You can’t control your emotions, but you can control how you behave. Recovery is full of anger, frustration, and emotional turmoil. But guess what? Your family, friends, and the people at work aren’t the cause of your stress in recovery. Don’t pass negative energy onto the people around you! When you do, relationships suffer, and recovery can feel hopeless.

When you feel stress coming to a boiling point, turn that energy into making other people feel happy. Help make someone’s day better. Be compassionate. Be empathetic. You’ll start building an army of people for your team. Recovery is easier with a big group of people who support you.

Master Empathy and Master Recovery

Once you master emotional honesty, start practicing empathy. Empathy is the ability to experience another person’s emotions as if they were your own. Empathy is a priceless skill. When you can walk in another person’s shoes, you can anticipate what they need to feel happy.

When you can intuitively be there for your family, friends, and colleagues, they’ll want to be there for you. Developing positive friendships is paramount for a successful recovery. They’ll also be more forgiving when you mess up or lose your temper. Nobody’s perfect, but everyone can try to uplift the people around them with empathy. Practice empathy, and you’ll never be alone in your recovery.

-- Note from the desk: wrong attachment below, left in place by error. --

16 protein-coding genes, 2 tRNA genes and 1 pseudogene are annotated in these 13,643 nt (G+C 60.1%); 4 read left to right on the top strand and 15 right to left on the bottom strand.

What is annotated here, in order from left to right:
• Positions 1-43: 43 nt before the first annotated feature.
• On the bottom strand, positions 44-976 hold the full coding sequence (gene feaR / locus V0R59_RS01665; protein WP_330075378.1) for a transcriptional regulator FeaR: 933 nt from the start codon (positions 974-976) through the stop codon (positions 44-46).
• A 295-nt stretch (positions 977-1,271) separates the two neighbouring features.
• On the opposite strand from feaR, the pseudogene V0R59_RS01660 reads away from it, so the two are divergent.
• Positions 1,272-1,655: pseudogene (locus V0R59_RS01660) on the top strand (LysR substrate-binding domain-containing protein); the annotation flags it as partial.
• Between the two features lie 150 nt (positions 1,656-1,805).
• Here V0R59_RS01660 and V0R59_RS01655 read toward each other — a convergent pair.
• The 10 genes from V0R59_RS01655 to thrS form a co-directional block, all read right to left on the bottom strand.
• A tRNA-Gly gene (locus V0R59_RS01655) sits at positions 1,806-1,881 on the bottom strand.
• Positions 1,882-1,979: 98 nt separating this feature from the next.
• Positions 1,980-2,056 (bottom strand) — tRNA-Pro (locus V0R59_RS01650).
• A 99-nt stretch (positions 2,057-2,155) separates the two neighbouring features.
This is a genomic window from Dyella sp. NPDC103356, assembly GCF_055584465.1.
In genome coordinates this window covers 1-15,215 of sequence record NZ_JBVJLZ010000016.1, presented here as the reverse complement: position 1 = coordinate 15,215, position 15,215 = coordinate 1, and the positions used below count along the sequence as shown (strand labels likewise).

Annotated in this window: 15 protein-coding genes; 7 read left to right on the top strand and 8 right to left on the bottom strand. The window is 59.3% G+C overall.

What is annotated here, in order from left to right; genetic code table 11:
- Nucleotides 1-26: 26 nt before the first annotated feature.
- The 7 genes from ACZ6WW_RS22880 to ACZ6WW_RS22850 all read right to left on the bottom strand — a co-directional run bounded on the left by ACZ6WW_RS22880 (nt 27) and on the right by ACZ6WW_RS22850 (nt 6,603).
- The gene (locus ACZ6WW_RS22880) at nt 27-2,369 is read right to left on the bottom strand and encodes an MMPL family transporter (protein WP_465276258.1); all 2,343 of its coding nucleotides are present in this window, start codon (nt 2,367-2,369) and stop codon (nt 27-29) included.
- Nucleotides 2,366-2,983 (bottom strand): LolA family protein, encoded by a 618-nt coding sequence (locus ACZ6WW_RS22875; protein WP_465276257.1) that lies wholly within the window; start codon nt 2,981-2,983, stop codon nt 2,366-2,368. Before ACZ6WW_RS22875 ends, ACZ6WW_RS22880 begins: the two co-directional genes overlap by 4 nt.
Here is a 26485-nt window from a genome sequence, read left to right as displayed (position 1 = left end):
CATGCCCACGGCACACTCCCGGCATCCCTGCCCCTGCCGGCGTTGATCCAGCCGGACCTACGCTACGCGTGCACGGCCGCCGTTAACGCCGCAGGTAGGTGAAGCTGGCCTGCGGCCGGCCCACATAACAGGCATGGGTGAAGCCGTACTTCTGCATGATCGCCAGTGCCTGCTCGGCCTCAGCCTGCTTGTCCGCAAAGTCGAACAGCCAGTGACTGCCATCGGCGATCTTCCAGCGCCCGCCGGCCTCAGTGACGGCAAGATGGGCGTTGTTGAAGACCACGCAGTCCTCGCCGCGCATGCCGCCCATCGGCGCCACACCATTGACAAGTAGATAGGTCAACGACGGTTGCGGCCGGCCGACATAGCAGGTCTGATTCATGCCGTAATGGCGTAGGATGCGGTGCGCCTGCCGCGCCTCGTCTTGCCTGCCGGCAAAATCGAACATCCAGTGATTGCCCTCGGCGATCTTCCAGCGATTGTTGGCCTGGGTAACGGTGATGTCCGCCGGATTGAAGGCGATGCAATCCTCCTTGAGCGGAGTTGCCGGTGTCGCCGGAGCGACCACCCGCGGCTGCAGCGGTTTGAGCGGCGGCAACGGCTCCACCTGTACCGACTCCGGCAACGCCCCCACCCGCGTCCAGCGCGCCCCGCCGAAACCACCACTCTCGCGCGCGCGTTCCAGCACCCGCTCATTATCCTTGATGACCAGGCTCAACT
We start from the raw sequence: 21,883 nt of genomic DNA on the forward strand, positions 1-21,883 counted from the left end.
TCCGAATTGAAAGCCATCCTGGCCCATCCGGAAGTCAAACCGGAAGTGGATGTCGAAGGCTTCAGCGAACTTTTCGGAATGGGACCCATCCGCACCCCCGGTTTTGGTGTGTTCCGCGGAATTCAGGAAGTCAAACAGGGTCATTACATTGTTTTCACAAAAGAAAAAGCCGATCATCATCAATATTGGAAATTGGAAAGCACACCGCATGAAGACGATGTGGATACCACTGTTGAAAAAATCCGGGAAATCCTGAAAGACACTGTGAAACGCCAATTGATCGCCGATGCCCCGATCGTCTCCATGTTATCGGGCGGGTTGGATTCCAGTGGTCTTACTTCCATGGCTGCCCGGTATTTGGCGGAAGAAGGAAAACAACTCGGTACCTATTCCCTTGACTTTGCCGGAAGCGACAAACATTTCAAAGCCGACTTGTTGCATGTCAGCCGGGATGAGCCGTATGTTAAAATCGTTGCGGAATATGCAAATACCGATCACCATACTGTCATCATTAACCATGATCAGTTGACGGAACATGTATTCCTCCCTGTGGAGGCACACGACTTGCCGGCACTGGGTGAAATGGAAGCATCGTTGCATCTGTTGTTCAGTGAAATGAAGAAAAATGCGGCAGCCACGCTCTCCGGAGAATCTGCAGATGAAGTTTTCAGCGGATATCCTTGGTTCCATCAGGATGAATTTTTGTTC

The Cost of Loneliness In Recovery

Failing to be a positive presence in the lives of others can have devastating effects on your recovery and mental health. A ccording to a recent study, people who are chronically lonely have a 50 percent higher chance of dying early than people with healthy social lives. Compare that to obesity, where obese individuals are only 30 percent more likely to die a premature death.

Researchers in the U.S. just compiled evidence from 218 studies on social isolation and loneliness. What they found should scare you into being more empathetic if you aren’t already. They found that loneliness doubles the risk of early death.

Dr. Julianne Holt-Lunstad, lead author and professor of psychology at Brigham Young University, says that “being connected to others socially is widely considered a fundamental human need, crucial to both well-being and survival.” In recovery, the added risk of loneliness can significantly increase the risk of relapse.

According to Dr. Holt-Lunstad, loneliness makes the adverse effects of illnesses like substance misuse worse. “There is robust evidence that social isolation and loneliness significantly increase the risk for premature mortality.” She believes that chronic loneliness weakens the immunes system by altering the body’s chemical and hormonal response. Brain chemistry becomes less stable, and you become more susceptible to bouts of depression that lead to addiction relapse.

Emotional Health In Recovery

Emotional health in recovery begins with honesty. Emotional honesty can bless you with the ability to work through with your emotions as they happen. Only then can your master empathy and begin to lift up the people around you. When you can do that, you’ll build positive relationships to support you throughout recovery.

If you or someone you love is struggling with drug or alcohol addiction, Stonewall Institute Treatment Center is available to answer any questions you may have. Call us today at 602-535 6468 or email us at